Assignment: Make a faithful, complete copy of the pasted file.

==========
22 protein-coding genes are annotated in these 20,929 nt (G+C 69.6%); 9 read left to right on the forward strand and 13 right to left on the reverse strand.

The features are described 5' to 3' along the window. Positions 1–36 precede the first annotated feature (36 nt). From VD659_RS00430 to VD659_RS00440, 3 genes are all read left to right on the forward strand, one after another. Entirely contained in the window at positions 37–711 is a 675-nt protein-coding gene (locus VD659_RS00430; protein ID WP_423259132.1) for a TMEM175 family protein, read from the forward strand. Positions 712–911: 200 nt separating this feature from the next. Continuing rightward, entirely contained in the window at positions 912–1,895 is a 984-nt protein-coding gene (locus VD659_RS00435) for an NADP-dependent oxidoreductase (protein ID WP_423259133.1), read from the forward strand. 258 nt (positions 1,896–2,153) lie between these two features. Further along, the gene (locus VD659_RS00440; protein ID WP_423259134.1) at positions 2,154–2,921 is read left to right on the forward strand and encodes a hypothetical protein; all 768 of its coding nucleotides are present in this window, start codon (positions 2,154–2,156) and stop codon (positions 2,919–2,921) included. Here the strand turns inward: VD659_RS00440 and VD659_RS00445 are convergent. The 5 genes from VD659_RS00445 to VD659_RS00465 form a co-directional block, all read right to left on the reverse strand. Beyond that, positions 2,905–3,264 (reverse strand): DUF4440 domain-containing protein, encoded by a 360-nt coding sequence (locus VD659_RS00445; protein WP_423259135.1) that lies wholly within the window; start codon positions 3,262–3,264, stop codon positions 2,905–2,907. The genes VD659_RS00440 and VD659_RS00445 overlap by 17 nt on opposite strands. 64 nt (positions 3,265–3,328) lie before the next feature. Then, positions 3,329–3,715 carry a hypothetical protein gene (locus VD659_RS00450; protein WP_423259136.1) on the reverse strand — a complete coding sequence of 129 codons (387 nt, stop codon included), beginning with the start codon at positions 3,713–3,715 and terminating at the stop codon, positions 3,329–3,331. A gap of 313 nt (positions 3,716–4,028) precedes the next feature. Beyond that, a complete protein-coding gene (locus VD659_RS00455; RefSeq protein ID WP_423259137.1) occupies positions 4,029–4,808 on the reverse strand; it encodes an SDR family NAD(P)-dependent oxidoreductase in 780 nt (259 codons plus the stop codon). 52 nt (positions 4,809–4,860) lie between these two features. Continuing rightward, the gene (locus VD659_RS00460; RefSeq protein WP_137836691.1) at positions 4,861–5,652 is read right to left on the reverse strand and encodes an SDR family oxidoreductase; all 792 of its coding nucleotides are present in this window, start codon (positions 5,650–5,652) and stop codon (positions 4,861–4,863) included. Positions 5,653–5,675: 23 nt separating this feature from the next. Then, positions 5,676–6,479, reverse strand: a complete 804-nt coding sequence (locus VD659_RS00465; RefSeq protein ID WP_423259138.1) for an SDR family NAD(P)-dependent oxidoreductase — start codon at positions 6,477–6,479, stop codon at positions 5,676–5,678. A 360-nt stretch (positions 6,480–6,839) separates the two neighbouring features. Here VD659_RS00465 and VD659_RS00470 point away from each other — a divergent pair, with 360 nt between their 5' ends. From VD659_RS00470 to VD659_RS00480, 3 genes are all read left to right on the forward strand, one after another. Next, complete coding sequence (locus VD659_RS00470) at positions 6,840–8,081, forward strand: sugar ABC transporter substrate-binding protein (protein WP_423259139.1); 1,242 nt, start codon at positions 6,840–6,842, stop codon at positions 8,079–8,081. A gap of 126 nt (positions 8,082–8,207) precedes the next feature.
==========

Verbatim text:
22 protein-coding genes are annotated in these 20,929 nt (G+C 69.6%); 9 read left to right on the forward strand and 13 right to left on the reverse strand.

The features are described 5' to 3' along the window. Positions 1–36 precede the first annotated feature (36 nt). From VD659_RS00430 to VD659_RS00440, 3 genes are all read left to right on the forward strand, one after another. Entirely contained in the window at positions 37–711 is a 675-nt protein-coding gene (locus VD659_RS00430; protein ID WP_423259132.1) for a TMEM175 family protein, read from the forward strand. Positions 712–911: 200 nt separating this feature from the next. Continuing rightward, entirely contained in the window at positions 912–1,895 is a 984-nt protein-coding gene (locus VD659_RS00435) for an NADP-dependent oxidoreductase (protein ID WP_423259133.1), read from the forward strand. 258 nt (positions 1,896–2,153) lie between these two features. Further along, the gene (locus VD659_RS00440; protein ID WP_423259134.1) at positions 2,154–2,921 is read left to right on the forward strand and encodes a hypothetical protein; all 768 of its coding nucleotides are present in this window, start codon (positions 2,154–2,156) and stop codon (positions 2,919–2,921) included. Here the strand turns inward: VD659_RS00440 and VD659_RS00445 are convergent. The 5 genes from VD659_RS00445 to VD659_RS00465 form a co-directional block, all read right to left on the reverse strand. Beyond that, positions 2,905–3,264 (reverse strand): DUF4440 domain-containing protein, encoded by a 360-nt coding sequence (locus VD659_RS00445; protein WP_423259135.1) that lies wholly within the window; start codon positions 3,262–3,264, stop codon positions 2,905–2,907. The genes VD659_RS00440 and VD659_RS00445 overlap by 17 nt on opposite strands. 64 nt (positions 3,265–3,328) lie before the next feature. Then, positions 3,329–3,715 carry a hypothetical protein gene (locus VD659_RS00450; protein WP_423259136.1) on the reverse strand — a complete coding sequence of 129 codons (387 nt, stop codon included), beginning with the start codon at positions 3,713–3,715 and terminating at the stop codon, positions 3,329–3,331. A gap of 313 nt (positions 3,716–4,028) precedes the next feature. Beyond that, a complete protein-coding gene (locus VD659_RS00455; RefSeq protein ID WP_423259137.1) occupies positions 4,029–4,808 on the reverse strand; it encodes an SDR family NAD(P)-dependent oxidoreductase in 780 nt (259 codons plus the stop codon). 52 nt (positions 4,809–4,860) lie between these two features. Continuing rightward, the gene (locus VD659_RS00460; RefSeq protein WP_137836691.1) at positions 4,861–5,652 is read right to left on the reverse strand and encodes an SDR family oxidoreductase; all 792 of its coding nucleotides are present in this window, start codon (positions 5,650–5,652) and stop codon (positions 4,861–4,863) included. Positions 5,653–5,675: 23 nt separating this feature from the next. Then, positions 5,676–6,479, reverse strand: a complete 804-nt coding sequence (locus VD659_RS00465; RefSeq protein ID WP_423259138.1) for an SDR family NAD(P)-dependent oxidoreductase — start codon at positions 6,477–6,479, stop codon at positions 5,676–5,678. A 360-nt stretch (positions 6,480–6,839) separates the two neighbouring features. Here VD659_RS00465 and VD659_RS00470 point away from each other — a divergent pair, with 360 nt between their 5' ends. From VD659_RS00470 to VD659_RS00480, 3 genes are all read left to right on the forward strand, one after another. Next, complete coding sequence (locus VD659_RS00470) at positions 6,840–8,081, forward strand: sugar ABC transporter substrate-binding protein (protein WP_423259139.1); 1,242 nt, start codon at positions 6,840–6,842, stop codon at positions 8,079–8,081. A gap of 126 nt (positions 8,082–8,207) precedes the next feature.